Listen to a parent with a child at St Bede’s Red Hill and you’ll quickly understand why they rallied together to secure the school’s future.
Early last year they feared the school would close. A Catholic Education Office audit had deemed it financially unviable past 2025/26, so it wasn’t worth keeping its doors open.
What followed was an incredible rallying of school spirit.
Parents Aaron Torline, Jen Maher, Megan Edwards and Sarah Crewdson remembered those frantic months following the school announcement.
“We just told our kids it wasn’t closing, I told them not to worry,” Aaron said.
“We weren’t going to let it happen … and I don’t think they realised what they were in for,” Jen chimed in.
“Oh, we weren’t going down without a fight,” Sarah said.
Jen used her connections as the school’s P&F president, while a call to arms went out on social media and through WhatsApp groups.
They also reached out to the media to stress to Catholic Education that the school was more than a place of education.
“As a smaller school, you could see your child’s whole journey ahead of them, and to think that wouldn’t be your kids’ experience was tough for everyone,” Megan said.
Sarah had made so many friends, she couldn’t imagine going through it all again at another school.
“We all have such an attachment to coming here each morning, dropping off our kids, seeing friends … it’s like my home.”
Aaron said news of the closure created an urgency to promote it. “And I don’t see that leaving,” he said.
Thanks to their fierce campaigning, the school’s enrolments have been steadily growing and Catholic Education has shelved plans to close it.
The parents have now become more confident in tooting their school’s horn.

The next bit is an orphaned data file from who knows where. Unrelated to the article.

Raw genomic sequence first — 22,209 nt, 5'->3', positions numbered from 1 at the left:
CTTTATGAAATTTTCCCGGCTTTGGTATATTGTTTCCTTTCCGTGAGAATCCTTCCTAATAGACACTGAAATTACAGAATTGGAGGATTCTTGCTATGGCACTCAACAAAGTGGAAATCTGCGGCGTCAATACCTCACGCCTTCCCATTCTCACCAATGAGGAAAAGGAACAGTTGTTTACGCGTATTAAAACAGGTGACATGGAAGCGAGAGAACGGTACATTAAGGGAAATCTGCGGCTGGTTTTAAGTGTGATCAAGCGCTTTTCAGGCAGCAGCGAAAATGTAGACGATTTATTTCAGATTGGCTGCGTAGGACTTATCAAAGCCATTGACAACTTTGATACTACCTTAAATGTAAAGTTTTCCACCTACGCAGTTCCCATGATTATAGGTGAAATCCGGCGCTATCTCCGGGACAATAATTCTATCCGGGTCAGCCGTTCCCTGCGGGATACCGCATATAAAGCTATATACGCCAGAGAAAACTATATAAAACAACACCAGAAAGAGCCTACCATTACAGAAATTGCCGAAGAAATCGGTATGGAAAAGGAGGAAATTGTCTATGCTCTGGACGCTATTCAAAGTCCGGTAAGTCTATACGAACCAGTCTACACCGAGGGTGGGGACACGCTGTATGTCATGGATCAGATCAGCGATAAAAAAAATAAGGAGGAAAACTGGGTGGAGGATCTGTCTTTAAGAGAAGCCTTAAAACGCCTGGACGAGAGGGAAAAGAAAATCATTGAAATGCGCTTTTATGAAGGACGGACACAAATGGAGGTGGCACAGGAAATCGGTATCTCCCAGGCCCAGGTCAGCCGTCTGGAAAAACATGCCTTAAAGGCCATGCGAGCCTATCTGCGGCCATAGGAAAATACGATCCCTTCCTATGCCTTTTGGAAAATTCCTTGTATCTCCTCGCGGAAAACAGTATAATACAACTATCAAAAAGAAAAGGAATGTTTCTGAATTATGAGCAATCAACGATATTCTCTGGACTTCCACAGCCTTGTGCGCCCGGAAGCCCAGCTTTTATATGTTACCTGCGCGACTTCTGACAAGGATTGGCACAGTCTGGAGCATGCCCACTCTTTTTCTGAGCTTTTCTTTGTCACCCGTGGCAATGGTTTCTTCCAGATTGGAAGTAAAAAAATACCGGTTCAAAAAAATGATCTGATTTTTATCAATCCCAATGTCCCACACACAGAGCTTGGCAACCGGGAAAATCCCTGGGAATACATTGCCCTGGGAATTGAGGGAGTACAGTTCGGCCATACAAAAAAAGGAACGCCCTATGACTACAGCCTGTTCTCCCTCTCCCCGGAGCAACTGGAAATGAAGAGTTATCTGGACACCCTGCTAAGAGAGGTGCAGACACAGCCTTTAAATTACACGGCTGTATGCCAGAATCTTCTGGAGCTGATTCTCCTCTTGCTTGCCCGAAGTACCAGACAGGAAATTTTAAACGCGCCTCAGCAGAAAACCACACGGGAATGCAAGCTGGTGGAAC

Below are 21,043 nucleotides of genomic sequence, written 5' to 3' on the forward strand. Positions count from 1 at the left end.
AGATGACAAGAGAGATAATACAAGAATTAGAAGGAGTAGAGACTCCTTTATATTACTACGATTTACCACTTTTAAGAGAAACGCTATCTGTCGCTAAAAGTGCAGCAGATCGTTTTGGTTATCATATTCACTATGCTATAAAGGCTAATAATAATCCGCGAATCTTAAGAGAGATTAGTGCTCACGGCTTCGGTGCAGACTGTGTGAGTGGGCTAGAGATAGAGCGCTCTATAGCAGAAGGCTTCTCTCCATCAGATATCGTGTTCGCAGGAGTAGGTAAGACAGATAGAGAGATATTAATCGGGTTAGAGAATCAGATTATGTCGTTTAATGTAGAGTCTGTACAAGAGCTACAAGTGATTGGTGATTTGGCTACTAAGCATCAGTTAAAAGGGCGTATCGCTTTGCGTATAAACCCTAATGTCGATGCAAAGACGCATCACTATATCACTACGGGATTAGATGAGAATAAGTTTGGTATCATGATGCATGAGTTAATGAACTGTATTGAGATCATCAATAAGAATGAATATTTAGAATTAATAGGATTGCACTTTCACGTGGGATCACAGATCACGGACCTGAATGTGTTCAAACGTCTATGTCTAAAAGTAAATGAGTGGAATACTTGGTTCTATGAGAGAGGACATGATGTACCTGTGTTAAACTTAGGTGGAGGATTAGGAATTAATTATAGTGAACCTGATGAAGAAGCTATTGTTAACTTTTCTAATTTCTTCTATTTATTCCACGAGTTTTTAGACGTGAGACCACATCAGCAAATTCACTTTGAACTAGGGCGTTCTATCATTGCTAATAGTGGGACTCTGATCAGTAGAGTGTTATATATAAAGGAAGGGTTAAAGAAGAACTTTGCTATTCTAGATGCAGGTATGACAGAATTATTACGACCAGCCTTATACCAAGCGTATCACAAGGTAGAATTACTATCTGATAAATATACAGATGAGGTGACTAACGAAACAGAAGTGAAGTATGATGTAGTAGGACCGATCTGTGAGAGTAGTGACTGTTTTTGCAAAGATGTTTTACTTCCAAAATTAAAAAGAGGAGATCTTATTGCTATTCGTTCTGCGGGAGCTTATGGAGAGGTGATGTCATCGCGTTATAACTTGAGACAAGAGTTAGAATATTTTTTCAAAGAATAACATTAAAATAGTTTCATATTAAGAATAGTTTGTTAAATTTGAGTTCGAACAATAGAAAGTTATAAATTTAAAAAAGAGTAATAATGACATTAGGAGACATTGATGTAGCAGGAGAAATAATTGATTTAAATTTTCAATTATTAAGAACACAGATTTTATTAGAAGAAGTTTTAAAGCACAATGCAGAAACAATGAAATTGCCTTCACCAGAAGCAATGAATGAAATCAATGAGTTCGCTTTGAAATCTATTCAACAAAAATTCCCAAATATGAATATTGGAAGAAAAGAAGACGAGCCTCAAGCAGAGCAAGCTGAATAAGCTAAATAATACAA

And Catholic Education has responded by making improvements and helping them grow.
All classrooms have been refurbished with heaters fitted in the corridors, offices given a facelift, and works on external facades and other features in the pipeline.
The school has grown from 161 students at the start of this year to 172 in August. The school has also added a second kindergarten and Year 2 class in 2022. It’s projected to increase to 200 students for 2023.
The parents also credited new principal Andrew Casey for the school’s bright direction.
“The parents are such a driven bunch of people,” Mr Casey said. “I don’t know where they got the energy and motivation from, but they rallied really, really hard.
“Thank goodness it’s staying open.”
He now looks forward to the challenge of growing and improving the school.
“We want to offer something for everyone, we want kids to feel like they belong here and be on a path of continuous improvement.”
That vision appears to be rubbing off on students.
“Our school is unique,” school captain Liz said. “It’s small but it’s a second family you can always rely on.”
House captain Josie loves the support of teachers. “They always make sure everyone is happy and get to play together.”
Fellow house captain Mila said she was glad she didn’t have to change schools because it meant she could still experience leadership opportunities.
Catholic Education acting director Dr Tony Bracken described St Bede’s as a “much-loved school” which would remain open indefinitely.
He said physical improvements at the school were matched by changes to teaching practices.
Dr Bracken credited Mr Casey and St Bede’s “passionate and dedicated” parents for keeping the school heading in the right direction.
“The parents have been outstanding champions by spreading the word about the unique qualities at St Bede’s and how special it is for their families,” he said.
“I’m delighted the school will next year celebrate 60 years of wonderful service in our community.”
Former principal and now relief teacher, Julia Douglas, described the school as a “hidden gem”.
“It just shows the power of a strong school community can overcome big decisions made about its future,” Ms Douglas said.
“It’s hard to explain but it doesn’t matter who comes here, the place embraces everybody.”